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      AQ4, an antitumor anthracenedione, inhibits endothelial cell proliferation and vascular endothelial growth factor secretion: implications for the therapy of ocular neovascular disorders.

      European Journal of Pharmacology

      metabolism, genetics, antagonists & inhibitors, Vascular Endothelial Growth Factor A, drug therapy, Retinal Neovascularization, drug effects, Retina, RNA, Messenger, Pigment Epithelium of Eye, Macaca mulatta, Humans, cytology, Epithelial Cells, Endothelial Cells, Choroidal Neovascularization, Choroid, Cell Proliferation, Cell Line, physiology, Cell Hypoxia, Cell Cycle, pharmacology, Antineoplastic Agents, Anthraquinones, Animals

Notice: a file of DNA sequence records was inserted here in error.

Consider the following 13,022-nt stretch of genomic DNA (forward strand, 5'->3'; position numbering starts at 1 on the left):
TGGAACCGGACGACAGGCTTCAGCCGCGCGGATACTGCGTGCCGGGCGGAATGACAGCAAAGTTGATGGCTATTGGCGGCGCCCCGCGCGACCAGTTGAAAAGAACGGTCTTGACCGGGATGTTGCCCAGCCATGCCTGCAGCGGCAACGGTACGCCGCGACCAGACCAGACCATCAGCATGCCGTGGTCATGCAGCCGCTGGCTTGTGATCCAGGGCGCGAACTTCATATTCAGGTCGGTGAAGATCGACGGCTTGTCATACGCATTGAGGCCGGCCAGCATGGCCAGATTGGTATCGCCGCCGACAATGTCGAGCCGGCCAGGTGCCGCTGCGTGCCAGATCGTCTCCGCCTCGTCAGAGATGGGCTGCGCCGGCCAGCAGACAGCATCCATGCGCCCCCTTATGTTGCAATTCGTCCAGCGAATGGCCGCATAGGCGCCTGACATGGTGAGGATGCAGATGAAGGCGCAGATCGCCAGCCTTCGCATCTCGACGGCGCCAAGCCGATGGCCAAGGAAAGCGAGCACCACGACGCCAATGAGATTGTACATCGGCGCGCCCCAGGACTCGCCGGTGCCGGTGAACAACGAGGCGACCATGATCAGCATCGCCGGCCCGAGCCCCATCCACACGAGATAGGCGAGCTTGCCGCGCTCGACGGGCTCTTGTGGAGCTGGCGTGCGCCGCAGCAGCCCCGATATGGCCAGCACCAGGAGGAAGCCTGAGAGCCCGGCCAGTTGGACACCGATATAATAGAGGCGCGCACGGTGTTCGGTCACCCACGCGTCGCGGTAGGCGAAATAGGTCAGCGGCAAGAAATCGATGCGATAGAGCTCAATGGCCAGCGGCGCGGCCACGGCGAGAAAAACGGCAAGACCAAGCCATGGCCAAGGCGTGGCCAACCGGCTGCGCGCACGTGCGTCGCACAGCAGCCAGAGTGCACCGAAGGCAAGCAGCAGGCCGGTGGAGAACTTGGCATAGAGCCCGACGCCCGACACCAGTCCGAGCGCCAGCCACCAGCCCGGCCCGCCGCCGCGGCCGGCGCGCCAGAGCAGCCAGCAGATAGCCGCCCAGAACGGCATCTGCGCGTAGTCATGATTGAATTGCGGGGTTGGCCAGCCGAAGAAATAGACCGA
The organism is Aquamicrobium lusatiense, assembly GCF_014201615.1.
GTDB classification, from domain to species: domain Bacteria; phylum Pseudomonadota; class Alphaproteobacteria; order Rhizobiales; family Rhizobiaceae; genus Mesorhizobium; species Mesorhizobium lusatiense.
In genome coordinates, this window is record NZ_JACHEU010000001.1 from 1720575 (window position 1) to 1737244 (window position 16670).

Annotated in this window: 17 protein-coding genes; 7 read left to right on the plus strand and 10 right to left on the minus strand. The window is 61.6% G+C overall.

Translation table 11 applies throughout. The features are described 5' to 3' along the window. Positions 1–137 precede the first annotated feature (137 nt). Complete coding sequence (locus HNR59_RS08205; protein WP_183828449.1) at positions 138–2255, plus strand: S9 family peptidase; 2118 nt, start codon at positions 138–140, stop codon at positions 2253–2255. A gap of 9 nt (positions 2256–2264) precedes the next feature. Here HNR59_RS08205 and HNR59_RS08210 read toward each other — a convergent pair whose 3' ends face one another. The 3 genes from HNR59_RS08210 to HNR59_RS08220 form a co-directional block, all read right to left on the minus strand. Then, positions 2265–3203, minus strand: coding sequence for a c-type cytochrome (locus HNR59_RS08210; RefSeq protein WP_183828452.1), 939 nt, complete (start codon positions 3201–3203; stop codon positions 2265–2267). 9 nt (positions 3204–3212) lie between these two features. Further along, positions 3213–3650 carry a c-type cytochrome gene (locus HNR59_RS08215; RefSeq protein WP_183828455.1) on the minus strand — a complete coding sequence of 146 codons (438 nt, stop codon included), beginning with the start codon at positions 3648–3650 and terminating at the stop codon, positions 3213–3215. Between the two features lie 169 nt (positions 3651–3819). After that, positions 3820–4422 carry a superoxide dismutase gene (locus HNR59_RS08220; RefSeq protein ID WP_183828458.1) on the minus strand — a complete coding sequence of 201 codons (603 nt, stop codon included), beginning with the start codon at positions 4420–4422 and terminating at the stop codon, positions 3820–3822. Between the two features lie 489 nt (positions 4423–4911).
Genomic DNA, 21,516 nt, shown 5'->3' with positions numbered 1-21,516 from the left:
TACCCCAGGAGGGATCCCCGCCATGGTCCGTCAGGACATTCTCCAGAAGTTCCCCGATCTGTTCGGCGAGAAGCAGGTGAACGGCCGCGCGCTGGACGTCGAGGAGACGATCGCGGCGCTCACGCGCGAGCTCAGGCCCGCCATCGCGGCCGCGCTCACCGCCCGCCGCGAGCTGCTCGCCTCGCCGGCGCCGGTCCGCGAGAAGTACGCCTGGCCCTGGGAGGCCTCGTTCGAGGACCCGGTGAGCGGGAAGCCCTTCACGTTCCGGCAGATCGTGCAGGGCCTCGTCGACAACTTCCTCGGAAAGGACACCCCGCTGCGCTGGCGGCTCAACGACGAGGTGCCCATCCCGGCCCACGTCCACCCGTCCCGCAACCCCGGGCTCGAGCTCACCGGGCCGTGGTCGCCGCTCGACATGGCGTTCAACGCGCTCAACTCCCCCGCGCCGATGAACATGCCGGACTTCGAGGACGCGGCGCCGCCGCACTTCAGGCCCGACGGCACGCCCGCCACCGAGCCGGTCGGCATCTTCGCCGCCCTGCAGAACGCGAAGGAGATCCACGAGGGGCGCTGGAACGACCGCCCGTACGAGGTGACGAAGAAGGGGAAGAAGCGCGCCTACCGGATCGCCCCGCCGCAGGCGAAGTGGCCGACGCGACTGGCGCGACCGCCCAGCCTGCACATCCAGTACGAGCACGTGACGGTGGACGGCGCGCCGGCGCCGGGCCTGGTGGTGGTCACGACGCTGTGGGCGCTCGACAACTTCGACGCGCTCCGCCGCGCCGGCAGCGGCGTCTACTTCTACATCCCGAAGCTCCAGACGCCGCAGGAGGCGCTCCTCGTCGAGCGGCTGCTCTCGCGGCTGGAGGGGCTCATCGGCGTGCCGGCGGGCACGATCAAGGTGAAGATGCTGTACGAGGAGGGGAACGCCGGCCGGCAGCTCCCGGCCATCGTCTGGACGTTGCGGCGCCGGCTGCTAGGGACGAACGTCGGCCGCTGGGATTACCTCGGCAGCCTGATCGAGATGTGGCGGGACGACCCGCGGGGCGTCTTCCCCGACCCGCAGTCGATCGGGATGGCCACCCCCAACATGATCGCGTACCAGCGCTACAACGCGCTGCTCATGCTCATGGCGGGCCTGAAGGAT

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          Current clinical options for the treatment of neovascular disorders of the posterior segment of the eye have several drawbacks. Photocoagulation lasers can impair peripheral and night vision. Photodynamic therapies as well as intravitreal macromolecule injections (Macugen and Lucentis) require frequent, invasive administrations. Above all, only modest improvement in vision is achieved with any of the existing treatments. In order to overcome these limitations in the long run, this study investigated the antiangiogenic potential of AQ4, a low molecular weight anthracenedione. The results indicate that AQ4 enters the cell nucleus and inhibits proliferation of choroid-retina endothelial (RF/6A) cells and human retinal pigment epithelial (ARPE-19) cells under hypoxic (1% O(2)) as well as normoxic (21% O(2)) conditions. The IC(50) for these effects ranges from 5.5 to 6.9 muM. AQ4 does not affect the viability of non-dividing RF/6A or ARPE-19 cells up to 0.1 mM. Further, AQ4 (20 muM) reduces vascular endothelial growth factor (VEGF) protein secretion by about 50% in ARPE-19 cells under normoxia as well as hypoxia, possibly by reducing VEGF transcription. AQ4 arrests the growth of endothelial cells in S phase, consistent with interference of AQ4 with DNA replication. These results for the first time suggest that AQ4 can potentially alleviate the neovascularization of choroid/retina by a dual mechanism of inhibiting the proliferation of endothelial cells and by reducing mitogenic VEGF stimulus from retinal pigment epithelial cells.

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